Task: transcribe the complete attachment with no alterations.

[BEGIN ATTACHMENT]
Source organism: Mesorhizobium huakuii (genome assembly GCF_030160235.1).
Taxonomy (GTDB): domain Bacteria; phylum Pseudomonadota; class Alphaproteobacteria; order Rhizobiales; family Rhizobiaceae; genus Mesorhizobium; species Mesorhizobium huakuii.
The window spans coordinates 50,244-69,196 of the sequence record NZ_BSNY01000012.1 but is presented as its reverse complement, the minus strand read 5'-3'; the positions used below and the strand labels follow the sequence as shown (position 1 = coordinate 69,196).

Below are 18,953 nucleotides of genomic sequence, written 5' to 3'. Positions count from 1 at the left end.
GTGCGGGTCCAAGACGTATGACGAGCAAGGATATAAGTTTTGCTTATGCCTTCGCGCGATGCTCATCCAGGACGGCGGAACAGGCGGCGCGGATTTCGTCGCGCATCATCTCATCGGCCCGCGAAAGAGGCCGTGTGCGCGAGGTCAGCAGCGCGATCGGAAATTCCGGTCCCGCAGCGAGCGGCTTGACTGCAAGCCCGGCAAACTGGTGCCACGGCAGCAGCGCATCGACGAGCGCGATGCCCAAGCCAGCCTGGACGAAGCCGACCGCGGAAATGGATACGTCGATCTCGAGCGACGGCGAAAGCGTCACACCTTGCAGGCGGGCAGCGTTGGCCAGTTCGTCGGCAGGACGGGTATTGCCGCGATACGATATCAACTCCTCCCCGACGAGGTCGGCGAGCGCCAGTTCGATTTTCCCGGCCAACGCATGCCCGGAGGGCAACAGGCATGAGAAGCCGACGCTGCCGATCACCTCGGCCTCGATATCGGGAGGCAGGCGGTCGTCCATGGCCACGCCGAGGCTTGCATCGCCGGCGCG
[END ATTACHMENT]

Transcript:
Source organism: Mesorhizobium huakuii (genome assembly GCF_030160235.1).
Taxonomy (GTDB): domain Bacteria; phylum Pseudomonadota; class Alphaproteobacteria; order Rhizobiales; family Rhizobiaceae; genus Mesorhizobium; species Mesorhizobium huakuii.
The window spans coordinates 50,244-69,196 of the sequence record NZ_BSNY01000012.1 but is presented as its reverse complement, the minus strand read 5'-3'; the positions used below and the strand labels follow the sequence as shown (position 1 = coordinate 69,196).

Below are 18,953 nucleotides of genomic sequence, written 5' to 3'. Positions count from 1 at the left end.
GTGCGGGTCCAAGACGTATGACGAGCAAGGATATAAGTTTTGCTTATGCCTTCGCGCGATGCTCATCCAGGACGGCGGAACAGGCGGCGCGGATTTCGTCGCGCATCATCTCATCGGCCCGCGAAAGAGGCCGTGTGCGCGAGGTCAGCAGCGCGATCGGAAATTCCGGTCCCGCAGCGAGCGGCTTGACTGCAAGCCCGGCAAACTGGTGCCACGGCAGCAGCGCATCGACGAGCGCGATGCCCAAGCCAGCCTGGACGAAGCCGACCGCGGAAATGGATACGTCGATCTCGAGCGACGGCGAAAGCGTCACACCTTGCAGGCGGGCAGCGTTGGCCAGTTCGTCGGCAGGACGGGTATTGCCGCGATACGATATCAACTCCTCCCCGACGAGGTCGGCGAGCGCCAGTTCGATTTTCCCGGCCAACGCATGCCCGGAGGGCAACAGGCATGAGAAGCCGACGCTGCCGATCACCTCGGCCTCGATATCGGGAGGCAGGCGGTCGTCCATGGCCACGCCGAGGCTTGCATCGCCGGCGCG